Can you believe that it was 56 degrees in our Eastern Washington garden on 1 January 2020. It was over 20 degrees warmer than the average New Years Day temperature. I took the opportunity to spend several hours working (playing) in the garden both with my camera and garden tools. Such nice weather makes me excited about starting new spring projects early. But I must be patient and wait for the winter season to run its course. However, I can be contemplative and creative using my camera to record the progression of the season through the garden. Spring will come soon enough.
About an hour prior to taking this image, I was at the top of Steptoe looking over the Palouse Plain. (Refer to the first image of this series I posted about a week ago.) Now I am at the bottom of Kamiak Butte looking across the plain up to Steptoe Butte. In this image, I am trying to emphasize the curves of the fields and how they “feed up” toward Steptoe. The small bales of hay in the middle field add a little scale to the image.
It has been over 3 months since I last posted an image. It’s been a busy summer. Since my last post, the user interface for WordPress has changed a little. So here goes …
I will be trying to catch up with the photography that I have been doing over the summer through a series of mini-projects. The first will be from a recent trip to the Palouse in southeastern Washington. The view from Steptoe Butte was a flowing mixture of golds and various shades of brown. It was a cloudy morning with very little contrast. Then the sun broke through illuminating bright streaks across the landscape. The whole scene changed drastically. I chose to focus my images on small vignettes as opposed to the overall landscape. This lone tree and lines of the freshly plowed fields caught my eye.
Capitol Reef National Park is full of unusual forms, outcroppings, ridges, valleys, and canyons. Everywhere I turned, I saw a different formation. Questions flashed across my mind. How were they formed in the first place? When were they created? What was the landscape like at the time of the creation? What was the driving natural force that changed the landscape? What forces caused the erosion to occur in a specific way? Why are there different colors and tones? What are the legends that surround the formation’s history?
Does Navaho Dome reflect the lined face fo wisdom or the peaks and swirls of child’s play? Maybe it is both …
On my last day at Capitol Reef I decided to just drive around and scout some of the areas for a future trip. It was mid-day when I saw some interesting shadows on these rock protrusions. The scene looked pretty flat in color. My mind turned black and white. I like clouds and shadows. Here were both.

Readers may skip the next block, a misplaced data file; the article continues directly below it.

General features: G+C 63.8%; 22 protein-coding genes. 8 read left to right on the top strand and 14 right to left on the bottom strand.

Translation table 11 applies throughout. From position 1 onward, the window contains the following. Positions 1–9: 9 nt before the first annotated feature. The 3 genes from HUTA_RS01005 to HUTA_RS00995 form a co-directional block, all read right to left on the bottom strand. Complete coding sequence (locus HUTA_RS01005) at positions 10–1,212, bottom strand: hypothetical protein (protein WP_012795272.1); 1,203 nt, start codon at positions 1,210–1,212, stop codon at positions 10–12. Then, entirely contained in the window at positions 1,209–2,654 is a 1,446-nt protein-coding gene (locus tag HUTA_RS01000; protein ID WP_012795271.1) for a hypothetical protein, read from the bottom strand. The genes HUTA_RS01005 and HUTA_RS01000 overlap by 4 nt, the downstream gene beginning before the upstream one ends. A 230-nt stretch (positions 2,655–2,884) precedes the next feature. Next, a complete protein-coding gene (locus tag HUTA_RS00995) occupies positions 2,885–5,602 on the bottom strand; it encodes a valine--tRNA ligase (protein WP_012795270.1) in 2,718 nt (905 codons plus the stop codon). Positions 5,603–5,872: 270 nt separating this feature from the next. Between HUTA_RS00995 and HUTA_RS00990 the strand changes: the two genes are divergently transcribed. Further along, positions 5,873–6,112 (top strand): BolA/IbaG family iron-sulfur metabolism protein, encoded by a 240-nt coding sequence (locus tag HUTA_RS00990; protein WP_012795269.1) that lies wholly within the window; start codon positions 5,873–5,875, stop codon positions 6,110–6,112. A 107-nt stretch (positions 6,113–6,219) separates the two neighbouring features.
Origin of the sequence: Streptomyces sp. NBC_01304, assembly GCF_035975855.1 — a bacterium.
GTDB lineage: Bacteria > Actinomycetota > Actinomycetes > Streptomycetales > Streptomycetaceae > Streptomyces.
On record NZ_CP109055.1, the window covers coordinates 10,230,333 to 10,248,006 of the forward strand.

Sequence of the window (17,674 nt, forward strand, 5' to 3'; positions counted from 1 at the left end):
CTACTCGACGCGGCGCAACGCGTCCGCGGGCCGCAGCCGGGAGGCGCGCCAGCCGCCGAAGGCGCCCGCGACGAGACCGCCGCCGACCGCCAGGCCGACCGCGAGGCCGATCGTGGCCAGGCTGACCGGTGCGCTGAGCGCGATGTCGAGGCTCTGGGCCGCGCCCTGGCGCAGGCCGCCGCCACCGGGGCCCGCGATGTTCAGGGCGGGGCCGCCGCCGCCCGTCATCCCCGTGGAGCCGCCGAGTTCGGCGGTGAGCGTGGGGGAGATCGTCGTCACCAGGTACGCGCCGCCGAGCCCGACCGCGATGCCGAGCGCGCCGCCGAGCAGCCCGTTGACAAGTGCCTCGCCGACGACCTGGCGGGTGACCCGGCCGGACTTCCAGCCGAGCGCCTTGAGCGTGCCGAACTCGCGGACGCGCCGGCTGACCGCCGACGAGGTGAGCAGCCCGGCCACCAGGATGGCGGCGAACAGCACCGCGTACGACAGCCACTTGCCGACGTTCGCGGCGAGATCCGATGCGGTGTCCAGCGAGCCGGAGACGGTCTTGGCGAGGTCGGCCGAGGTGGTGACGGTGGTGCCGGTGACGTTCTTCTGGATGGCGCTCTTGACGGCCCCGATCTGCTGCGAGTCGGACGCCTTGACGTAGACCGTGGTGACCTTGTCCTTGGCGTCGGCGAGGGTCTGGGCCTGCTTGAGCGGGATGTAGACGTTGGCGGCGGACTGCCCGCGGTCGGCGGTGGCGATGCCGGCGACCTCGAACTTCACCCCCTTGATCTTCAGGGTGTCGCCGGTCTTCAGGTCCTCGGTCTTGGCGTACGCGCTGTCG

On another adventure earlier this spring, we went to Smith Rocks State Park along Highway 97 in Oregon. It a beautiful spring day during local school’s spring break. There was a huge crowd with the same idea as we had to soak up the rays and explore. We took a casual walk along the gorge rim. Others were hiking the steep trails and climbing the shear faces of Smith Rocks (way outside of our physical condition or skill level). It was a great day!
Memorial Day was a beautiful Spring day! We woke up to a beautiful morning full of sunshine. It was time for a road trip! We decided to drive to the Palouse and visit Palouse Falls. Three hours later we were waiting in line to enter the Palouse Falls State Park. Many others had the same idea as we did. The drive and wait were worth it.
This image is taken from above the Palouse River just below the Palouse Falls. Recent rain created the green foliage on the plateau and canyon walls. Normally the scenery is pretty brown. The sky was covered by a patchwork of puffy white clouds. The scene was a a gift!
Can you imagine these falls during the Ice Age Missoula Floods? Water was rushing over the top flat rim of the plateau at 70 miles per hour! The existing falls is but a small trickle of what was.
The amazing geological history of Eastern Washington continues to fascinate me. The current falls are 187 feet tall. The Ice Age Flood falls were about twice in height. Basalt on the canyon walls was created by a series of lava flows between 15 & 18 million years ago. The Missoula Floods creating the canyon occurred 12 to 15 thousand years ago (just a spec of time in our geologic history).
This was my first stop at Capitol Reef National Park following my stop at the Visitor’s Center. It was mid-day, the sun was bright, and there were no clouds. So what … I started thinking black and white from the start. I walked around until I was able to frame “The Castle” with the two trees.
To me “The Castle” really did look like a castle overlooking the valley below. It was a good way to start my exploration of Capitol Reef National Park.
Following yesterday’s post, this image is the Temple of the Moon. Looking at both of these “Temples” in the valley and the heavily eroded hill sides on the perimeter makes me wish that a time-lapse camera could have caught the changes over the eons of time. How interesting it would be to watch nature’s elements carve out these natural structures.
As reference, the image of the Temple of the Moon and rising moon on 28 March was taken from the perspective of the small peak on the left.